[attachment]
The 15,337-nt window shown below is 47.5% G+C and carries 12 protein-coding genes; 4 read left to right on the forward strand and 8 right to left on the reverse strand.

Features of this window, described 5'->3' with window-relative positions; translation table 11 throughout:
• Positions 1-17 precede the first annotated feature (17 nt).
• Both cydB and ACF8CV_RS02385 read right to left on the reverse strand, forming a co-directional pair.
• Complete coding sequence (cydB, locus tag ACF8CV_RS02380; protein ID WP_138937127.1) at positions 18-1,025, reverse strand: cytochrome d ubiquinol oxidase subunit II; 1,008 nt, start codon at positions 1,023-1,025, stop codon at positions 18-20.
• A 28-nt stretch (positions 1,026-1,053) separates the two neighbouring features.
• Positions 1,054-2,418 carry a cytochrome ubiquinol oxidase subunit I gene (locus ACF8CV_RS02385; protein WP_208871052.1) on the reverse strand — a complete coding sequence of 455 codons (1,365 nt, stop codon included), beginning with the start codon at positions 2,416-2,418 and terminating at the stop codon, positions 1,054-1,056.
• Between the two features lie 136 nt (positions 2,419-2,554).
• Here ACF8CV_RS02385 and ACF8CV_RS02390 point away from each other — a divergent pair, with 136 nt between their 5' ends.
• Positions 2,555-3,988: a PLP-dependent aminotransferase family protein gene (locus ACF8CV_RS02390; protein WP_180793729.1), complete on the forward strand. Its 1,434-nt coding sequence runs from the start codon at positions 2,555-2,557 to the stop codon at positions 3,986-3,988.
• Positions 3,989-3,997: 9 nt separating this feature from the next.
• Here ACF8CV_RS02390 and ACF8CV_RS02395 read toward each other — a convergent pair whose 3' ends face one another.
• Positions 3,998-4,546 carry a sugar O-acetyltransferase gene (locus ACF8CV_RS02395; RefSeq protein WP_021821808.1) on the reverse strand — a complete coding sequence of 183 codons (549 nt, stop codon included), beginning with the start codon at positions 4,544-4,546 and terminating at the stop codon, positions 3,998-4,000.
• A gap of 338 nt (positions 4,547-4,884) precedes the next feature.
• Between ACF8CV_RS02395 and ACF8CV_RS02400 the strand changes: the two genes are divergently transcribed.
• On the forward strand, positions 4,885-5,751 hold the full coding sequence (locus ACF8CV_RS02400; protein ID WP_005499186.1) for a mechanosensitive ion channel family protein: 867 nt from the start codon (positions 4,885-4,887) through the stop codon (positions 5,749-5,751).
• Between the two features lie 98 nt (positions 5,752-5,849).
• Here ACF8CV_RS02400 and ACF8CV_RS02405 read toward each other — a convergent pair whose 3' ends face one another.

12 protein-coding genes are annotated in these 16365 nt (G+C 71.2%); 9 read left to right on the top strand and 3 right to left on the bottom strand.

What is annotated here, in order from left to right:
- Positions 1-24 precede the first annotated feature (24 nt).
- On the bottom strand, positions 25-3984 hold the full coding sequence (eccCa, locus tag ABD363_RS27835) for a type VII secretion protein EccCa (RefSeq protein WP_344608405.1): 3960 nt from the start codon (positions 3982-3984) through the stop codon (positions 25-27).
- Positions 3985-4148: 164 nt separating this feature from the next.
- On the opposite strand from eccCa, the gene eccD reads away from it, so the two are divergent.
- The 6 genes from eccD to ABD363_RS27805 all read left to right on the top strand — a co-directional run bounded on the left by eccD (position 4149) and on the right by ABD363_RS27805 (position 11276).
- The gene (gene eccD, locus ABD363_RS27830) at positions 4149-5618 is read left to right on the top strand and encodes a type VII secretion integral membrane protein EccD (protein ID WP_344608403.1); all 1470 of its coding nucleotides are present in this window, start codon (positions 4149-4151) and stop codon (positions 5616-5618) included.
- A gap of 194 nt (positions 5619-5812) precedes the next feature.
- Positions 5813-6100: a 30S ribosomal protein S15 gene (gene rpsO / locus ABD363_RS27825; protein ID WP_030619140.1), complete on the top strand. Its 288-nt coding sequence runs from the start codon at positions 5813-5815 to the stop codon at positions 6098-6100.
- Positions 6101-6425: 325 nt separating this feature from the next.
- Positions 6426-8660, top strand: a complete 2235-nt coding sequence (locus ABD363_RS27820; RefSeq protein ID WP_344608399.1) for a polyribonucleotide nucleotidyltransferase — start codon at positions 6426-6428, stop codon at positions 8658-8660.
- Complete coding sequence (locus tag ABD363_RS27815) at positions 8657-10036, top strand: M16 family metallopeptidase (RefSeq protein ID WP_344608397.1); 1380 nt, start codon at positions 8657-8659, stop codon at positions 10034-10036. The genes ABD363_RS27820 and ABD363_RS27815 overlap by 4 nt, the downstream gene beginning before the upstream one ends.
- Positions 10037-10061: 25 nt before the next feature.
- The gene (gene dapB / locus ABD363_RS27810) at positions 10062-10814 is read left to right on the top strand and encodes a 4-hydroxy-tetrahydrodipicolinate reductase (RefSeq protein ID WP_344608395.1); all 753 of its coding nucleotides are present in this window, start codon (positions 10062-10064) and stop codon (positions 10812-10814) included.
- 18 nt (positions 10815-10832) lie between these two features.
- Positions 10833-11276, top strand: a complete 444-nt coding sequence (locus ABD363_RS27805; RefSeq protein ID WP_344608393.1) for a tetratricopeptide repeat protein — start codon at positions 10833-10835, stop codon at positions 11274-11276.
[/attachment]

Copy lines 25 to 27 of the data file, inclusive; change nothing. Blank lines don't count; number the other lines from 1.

- The 6 genes from eccD to ABD363_RS27805 all read left to right on the top strand — a co-directional run bounded on the left by eccD (position 4149) and on the right by ABD363_RS27805 (position 11276).
- The gene (gene eccD, locus ABD363_RS27830) at positions 4149-5618 is read left to right on the top strand and encodes a type VII secretion integral membrane protein EccD (protein ID WP_344608403.1); all 1470 of its coding nucleotides are present in this window, start codon (positions 4149-4151) and stop codon (positions 5616-5618) included.
- A gap of 194 nt (positions 5619-5812) precedes the next feature.